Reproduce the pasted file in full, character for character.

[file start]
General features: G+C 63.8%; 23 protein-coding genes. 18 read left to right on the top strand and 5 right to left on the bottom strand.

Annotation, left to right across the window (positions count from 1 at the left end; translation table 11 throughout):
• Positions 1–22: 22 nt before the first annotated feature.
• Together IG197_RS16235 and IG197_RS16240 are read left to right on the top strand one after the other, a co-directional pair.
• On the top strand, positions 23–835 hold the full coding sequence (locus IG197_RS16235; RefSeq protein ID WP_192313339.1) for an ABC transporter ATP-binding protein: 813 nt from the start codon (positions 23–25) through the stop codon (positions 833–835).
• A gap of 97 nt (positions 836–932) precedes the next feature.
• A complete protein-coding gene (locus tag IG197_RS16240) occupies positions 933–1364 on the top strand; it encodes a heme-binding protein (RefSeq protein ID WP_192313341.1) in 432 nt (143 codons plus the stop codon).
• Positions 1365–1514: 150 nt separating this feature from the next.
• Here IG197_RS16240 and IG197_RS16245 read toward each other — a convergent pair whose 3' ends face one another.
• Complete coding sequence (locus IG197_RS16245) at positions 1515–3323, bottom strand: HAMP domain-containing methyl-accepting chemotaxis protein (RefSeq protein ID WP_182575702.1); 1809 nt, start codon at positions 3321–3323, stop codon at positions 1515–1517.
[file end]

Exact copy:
General features: G+C 63.8%; 23 protein-coding genes. 18 read left to right on the top strand and 5 right to left on the bottom strand.

Annotation, left to right across the window (positions count from 1 at the left end; translation table 11 throughout):
• Positions 1–22: 22 nt before the first annotated feature.
• Together IG197_RS16235 and IG197_RS16240 are read left to right on the top strand one after the other, a co-directional pair.
• On the top strand, positions 23–835 hold the full coding sequence (locus IG197_RS16235; RefSeq protein ID WP_192313339.1) for an ABC transporter ATP-binding protein: 813 nt from the start codon (positions 23–25) through the stop codon (positions 833–835).
• A gap of 97 nt (positions 836–932) precedes the next feature.
• A complete protein-coding gene (locus tag IG197_RS16240) occupies positions 933–1364 on the top strand; it encodes a heme-binding protein (RefSeq protein ID WP_192313341.1) in 432 nt (143 codons plus the stop codon).
• Positions 1365–1514: 150 nt separating this feature from the next.
• Here IG197_RS16240 and IG197_RS16245 read toward each other — a convergent pair whose 3' ends face one another.
• Complete coding sequence (locus IG197_RS16245) at positions 1515–3323, bottom strand: HAMP domain-containing methyl-accepting chemotaxis protein (RefSeq protein ID WP_182575702.1); 1809 nt, start codon at positions 3321–3323, stop codon at positions 1515–1517.